Driven ahead, hurried, as in The bikers are moving before the wind, so it’s hard to tell who will come in first. The literal meaning of this term is nautical, referring to a ship sailing in the same direction as the wind and being propelled forward. Its figurative use dates from the mid-1800s.
- Before you can say jack robinson
Also, quicker than you can say Jack Robinson. Almost immediately, very soon, as in I’ll finish this book before you can say Jack Robinson. This expression originated in the 1700s, but the identity of Jack Robinson has been lost. Grose’s Classical Dictionary (1785) said he was a man who paid such brief visits to acquaintances […]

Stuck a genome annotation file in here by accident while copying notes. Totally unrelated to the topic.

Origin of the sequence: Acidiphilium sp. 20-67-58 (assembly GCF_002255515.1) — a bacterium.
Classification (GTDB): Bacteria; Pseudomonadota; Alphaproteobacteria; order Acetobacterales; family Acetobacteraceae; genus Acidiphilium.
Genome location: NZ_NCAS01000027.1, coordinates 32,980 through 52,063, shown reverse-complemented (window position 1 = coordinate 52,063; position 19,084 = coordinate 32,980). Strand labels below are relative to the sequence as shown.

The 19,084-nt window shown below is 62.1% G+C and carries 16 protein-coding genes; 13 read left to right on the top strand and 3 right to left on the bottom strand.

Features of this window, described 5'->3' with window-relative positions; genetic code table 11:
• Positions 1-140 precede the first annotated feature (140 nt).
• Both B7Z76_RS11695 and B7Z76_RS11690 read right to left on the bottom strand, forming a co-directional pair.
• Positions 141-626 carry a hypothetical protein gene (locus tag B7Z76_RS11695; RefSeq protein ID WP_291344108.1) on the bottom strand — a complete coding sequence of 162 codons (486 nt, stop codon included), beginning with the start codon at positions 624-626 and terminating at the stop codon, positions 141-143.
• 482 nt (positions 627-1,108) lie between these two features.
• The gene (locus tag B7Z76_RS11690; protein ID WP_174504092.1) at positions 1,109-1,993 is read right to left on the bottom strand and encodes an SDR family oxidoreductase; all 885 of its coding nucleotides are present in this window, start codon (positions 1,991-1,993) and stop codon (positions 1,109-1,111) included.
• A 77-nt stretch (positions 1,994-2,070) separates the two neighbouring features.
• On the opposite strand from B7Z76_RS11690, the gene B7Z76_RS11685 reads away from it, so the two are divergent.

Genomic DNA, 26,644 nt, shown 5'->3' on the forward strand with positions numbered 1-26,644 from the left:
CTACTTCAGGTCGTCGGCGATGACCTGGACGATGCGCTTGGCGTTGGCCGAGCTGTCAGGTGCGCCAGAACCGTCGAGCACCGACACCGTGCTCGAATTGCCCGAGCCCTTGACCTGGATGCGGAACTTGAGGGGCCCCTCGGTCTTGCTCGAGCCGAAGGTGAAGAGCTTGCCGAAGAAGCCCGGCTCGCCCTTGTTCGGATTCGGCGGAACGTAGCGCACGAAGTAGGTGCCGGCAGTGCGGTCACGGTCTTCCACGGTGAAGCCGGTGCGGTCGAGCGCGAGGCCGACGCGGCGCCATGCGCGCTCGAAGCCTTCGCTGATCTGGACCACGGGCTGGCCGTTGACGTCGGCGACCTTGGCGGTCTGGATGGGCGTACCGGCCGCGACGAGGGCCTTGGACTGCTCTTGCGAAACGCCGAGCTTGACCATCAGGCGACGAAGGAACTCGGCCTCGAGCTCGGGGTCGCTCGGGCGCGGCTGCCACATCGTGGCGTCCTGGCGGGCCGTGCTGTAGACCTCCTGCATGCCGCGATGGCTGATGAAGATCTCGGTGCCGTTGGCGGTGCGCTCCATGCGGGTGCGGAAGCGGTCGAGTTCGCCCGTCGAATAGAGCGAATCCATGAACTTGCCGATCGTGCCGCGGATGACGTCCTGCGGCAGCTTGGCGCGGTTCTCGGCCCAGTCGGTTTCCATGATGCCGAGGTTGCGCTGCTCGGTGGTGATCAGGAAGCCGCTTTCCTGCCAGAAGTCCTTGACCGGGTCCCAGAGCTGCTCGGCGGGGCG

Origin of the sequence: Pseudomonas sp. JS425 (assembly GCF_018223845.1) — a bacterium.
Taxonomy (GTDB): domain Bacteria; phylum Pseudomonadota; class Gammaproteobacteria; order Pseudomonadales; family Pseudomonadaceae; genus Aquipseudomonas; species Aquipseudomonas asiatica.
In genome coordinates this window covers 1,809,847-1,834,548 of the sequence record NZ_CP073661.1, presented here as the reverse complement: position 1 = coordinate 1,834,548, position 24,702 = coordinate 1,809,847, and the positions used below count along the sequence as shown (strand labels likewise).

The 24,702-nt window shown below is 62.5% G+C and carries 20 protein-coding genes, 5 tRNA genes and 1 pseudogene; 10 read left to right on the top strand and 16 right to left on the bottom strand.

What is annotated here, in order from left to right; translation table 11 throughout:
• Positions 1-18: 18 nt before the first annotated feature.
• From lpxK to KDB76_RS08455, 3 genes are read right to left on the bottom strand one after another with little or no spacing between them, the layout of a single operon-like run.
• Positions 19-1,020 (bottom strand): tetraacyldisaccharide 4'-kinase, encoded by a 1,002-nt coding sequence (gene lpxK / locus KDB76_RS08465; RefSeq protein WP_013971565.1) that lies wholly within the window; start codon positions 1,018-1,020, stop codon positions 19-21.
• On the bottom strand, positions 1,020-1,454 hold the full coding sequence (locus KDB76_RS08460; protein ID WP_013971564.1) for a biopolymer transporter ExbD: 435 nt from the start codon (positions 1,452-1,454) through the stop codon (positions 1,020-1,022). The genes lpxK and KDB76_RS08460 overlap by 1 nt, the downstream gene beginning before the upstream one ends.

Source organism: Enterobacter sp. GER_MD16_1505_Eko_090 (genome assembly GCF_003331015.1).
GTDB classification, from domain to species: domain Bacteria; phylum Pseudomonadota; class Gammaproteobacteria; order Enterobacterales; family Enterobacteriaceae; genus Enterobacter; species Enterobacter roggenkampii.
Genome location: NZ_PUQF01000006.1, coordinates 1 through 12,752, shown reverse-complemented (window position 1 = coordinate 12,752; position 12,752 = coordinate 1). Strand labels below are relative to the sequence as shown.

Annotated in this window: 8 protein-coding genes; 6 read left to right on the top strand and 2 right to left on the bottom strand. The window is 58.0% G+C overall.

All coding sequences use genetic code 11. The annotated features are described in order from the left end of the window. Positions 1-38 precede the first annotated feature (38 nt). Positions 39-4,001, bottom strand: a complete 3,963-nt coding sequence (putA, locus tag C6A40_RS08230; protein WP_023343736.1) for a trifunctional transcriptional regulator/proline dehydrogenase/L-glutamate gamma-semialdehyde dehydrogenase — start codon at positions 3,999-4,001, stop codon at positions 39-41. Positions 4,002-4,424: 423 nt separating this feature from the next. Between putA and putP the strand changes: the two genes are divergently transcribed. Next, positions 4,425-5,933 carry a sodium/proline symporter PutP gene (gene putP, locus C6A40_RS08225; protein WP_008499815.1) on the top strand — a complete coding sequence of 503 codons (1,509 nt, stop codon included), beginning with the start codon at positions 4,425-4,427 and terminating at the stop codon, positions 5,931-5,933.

- Before you know it
see under before you can say Jack Robinson
in anticipation; in advance; ahead of time: We should have made reservations beforehand. I hope to be beforehand with my report. Historical Examples I didn’t mean to let any one see it before-hand, but you are a dear old thing, and you shall. The Green Satin Gown Laura E. Richards He shows all to Forster […]
adjective already or previously mentioned; aforementioned Historical Examples The slaves are taken, as beforementioned, from cotton and tobacco, and are furnished by the Southern States. The American Quarterly Review, No. 17, March 1831 Various Their sea voyage terminated as beforementioned, on the 8th of August, by their actually entering that river. The Mirror of Literature, […]